Virus strains with different combinations of mutations have been given descriptions such as 'Variant of interest', 'Variant under investigation', or 'Variant of concern'. These are changing all the time.
Variant of Concern 202012/01 (VOC-202012/01)
has 23 mutations: 14 changes to protein-coding codons, 3 deletions, and 6 'synonymous' mutations that code for the same amino acids due to degeneracy of the genetic code, i.e. there are 17 mutations that change proteins and six that do not.
Some countries have complained about names given to virus strains being used in a critical way. The WHO named the most recent cause for concern ('the Indian strain') as the Delta variant
on 31 May 2021, which has effectively replaced a previous version ('the Kent variant') - now known as the Alpha variant
The Delta Plus
variant which also has the K417N
substitution (asparagine instead of lysine in the spike protein) - although this has also been found in other variants.
A further development (19/10/21) of this, AY.4.2 , has two mutations : A222V
are changes to spike proteins which may give it 10% more transmissibility.
These are alanine to valine (triplet change GCN to GUN) and cysteine to histidine (triplet change UAY to CAY) substitutions.
This has been followed by the Omicron variant
- B.1.1.529 (which was first identified in South Africa). . .
Issues of concern include factors such as increased transmissibility and disease severity of the infections and potential 'immune escape' (not covered by vaccinations), diagnostic or therapeutic escape (testing and caring problems);
Additionally community transmission or multiple COVID-19 clusters are expected.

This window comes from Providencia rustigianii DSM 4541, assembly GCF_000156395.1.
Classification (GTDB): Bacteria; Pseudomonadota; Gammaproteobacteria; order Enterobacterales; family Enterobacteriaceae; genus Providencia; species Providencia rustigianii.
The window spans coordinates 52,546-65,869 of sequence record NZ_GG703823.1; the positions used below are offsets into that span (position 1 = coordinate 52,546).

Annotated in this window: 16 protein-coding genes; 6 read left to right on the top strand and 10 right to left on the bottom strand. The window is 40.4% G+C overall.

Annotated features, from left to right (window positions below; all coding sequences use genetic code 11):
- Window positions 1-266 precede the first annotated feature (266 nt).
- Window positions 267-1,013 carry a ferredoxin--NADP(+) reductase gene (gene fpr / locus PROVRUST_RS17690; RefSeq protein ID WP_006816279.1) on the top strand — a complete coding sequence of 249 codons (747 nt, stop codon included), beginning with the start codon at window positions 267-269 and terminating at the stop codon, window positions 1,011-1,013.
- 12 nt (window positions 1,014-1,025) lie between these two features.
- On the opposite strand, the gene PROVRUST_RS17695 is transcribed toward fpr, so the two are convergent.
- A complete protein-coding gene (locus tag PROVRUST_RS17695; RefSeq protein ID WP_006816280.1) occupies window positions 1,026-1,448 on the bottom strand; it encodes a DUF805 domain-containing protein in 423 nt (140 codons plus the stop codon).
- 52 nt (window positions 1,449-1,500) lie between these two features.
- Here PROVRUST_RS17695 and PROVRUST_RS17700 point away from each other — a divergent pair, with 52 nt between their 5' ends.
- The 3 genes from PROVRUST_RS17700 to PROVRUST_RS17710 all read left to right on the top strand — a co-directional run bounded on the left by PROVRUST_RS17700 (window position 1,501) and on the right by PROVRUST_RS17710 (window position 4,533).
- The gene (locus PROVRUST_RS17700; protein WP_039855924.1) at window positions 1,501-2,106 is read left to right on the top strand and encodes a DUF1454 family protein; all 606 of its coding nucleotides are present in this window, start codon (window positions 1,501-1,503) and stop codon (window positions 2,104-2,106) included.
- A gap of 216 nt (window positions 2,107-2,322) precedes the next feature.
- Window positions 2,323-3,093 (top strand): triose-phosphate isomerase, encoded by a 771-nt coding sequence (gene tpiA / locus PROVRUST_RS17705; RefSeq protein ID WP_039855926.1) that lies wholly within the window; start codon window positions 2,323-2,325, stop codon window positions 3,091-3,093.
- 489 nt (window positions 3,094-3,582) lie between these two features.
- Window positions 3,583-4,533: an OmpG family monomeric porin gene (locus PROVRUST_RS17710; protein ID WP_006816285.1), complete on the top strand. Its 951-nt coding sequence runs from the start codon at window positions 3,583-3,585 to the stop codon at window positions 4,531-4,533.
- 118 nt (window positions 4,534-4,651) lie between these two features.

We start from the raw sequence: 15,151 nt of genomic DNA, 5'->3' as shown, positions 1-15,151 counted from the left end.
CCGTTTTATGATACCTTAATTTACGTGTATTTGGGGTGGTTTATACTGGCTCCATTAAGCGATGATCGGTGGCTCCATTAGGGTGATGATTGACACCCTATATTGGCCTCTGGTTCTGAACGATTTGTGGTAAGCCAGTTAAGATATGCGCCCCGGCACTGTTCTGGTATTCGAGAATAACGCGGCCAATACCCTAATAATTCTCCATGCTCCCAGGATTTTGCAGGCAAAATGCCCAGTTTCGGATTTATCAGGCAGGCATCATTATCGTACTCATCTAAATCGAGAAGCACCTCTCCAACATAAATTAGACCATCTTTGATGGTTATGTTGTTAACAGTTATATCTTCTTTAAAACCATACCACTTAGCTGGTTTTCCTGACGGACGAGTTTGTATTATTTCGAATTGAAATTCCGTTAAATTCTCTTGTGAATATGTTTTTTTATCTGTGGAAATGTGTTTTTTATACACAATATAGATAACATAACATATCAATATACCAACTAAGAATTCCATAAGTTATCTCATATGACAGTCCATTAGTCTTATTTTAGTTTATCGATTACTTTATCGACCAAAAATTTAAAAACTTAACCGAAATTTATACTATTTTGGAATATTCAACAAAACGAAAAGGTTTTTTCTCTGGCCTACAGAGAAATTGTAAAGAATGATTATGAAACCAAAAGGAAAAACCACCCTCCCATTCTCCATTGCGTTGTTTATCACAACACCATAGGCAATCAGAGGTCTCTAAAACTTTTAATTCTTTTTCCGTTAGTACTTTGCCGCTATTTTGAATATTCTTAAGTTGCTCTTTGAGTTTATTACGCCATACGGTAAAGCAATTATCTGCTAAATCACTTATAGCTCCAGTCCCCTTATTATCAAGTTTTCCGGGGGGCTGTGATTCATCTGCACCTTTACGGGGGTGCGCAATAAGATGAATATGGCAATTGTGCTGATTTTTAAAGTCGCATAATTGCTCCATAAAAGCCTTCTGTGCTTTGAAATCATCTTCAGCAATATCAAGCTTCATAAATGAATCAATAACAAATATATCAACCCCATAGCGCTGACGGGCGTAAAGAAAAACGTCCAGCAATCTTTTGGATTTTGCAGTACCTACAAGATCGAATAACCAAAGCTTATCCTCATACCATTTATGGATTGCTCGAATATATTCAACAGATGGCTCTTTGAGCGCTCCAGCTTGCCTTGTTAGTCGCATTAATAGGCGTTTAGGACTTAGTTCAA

More recently (March 2023) other variants have been noted:
BQ.1 and BQ.1.1 contain mutations to the spike protein on the surface of the virus allowing it to attach to and infect cells.
These mutations include changes to amino acids which are fairly close to each other:
- substitution of lysine with threonine - a change to the middle base of the triplet,
- substitution of asparagine with lysine - a change from AAY to AAR (transversion substitution) to the third base,
- leucine to arginine - another middle base change,
- phenylalanine replaced by valine - a first base change
- arginine to threonine - yet another middle base change
These changes have also been associated with significant immune escape
and antibody evasion
, meaning that they are less under control by antibodies from previous infections and vaccination.
In fact there are many lists of different 'mutations of interest' - including one (Omicron XBB.1.5) with several changes to amino acids including two to subsequent amino acids:
, which surprisingly represent opposite changes (Leucine to phenylalanine and phenylalanine to leucine)